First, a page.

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Holy Family Church in Cahokia, Illinois was built of walnut timbers in the poteaux-sur-sol style in 1799 replacing a similar structure built in 1699.

Poteaux-sur-sol (Posts on a sill. Sol is also spelled sole and solle) is the name for a style of timber framing where relatively closely spaced posts rest on a timber sill by French settlers in the historical region of North America known as New France. Poteaux-en-terre and pieux-en-terre are similar but the closely spaced posts extend into the ground rather than resting on a sill on a foundation thus are a type of post in ground construction. Poteaux-sur-sol is similar to the framing style in the United Kingdom called close studding. Poteaux-sur-sol has confusingly also been used for other types of timber framing which have a sill timber such as post-and-plank, but is considered incorrect by some scholars.[1]

Poteaux-sur-sol is a part of American historic carpentry but is known by its French name in North America as it was used in French colonial architecture used by French and French-Canadian settlers in North America. It was also used by Ukrainian peasants living in the 19th century on the open steppes or anywhere there was a timber shortage.[2]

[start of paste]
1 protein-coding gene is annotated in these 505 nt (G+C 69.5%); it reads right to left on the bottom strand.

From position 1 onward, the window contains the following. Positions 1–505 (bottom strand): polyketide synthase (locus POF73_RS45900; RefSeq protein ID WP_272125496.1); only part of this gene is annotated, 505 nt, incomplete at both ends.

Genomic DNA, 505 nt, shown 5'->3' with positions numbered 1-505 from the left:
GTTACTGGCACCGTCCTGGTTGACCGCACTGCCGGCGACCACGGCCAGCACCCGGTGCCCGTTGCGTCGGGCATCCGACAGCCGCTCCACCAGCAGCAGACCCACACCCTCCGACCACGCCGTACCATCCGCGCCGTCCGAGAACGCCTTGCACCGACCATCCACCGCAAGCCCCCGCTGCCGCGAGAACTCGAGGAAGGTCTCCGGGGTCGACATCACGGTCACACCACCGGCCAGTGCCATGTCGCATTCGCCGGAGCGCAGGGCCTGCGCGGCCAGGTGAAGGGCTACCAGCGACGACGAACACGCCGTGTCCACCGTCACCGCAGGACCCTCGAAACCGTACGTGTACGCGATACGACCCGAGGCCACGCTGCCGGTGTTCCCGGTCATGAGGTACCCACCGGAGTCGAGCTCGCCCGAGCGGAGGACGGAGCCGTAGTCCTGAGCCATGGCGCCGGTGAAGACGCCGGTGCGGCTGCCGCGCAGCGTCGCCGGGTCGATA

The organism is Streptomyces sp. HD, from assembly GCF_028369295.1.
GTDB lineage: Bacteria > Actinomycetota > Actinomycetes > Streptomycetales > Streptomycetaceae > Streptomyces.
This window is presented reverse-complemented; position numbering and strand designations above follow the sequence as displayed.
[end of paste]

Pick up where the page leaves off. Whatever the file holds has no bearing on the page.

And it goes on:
United States[edit]

Houses in this style in the present-day United States can be found in Ste. Genevieve, Missouri; Prairie du Rocher, Illinois, and former French settlements in Louisiana, all former parts of New France (La Louisiane). Most are listed on the National Register of Historic Places; Maison Bolduc (see below) is a National Historic Landmark.



See also[edit]


  1. ^ Kniffen, Fred. B. and Henry H. Glassie. "Building in Wood in the Eastern United States: A Time-place Perspective" Geographical Review. Volume 56, Issue 1. American Geographical Society, 1966. Print.
  2. ^ Lehr, John C., "Ukrainians in Western Canada", in To Build in a New Land (Baltimore and London: The Johns Hopkins University Press, 1992) pp 309-330.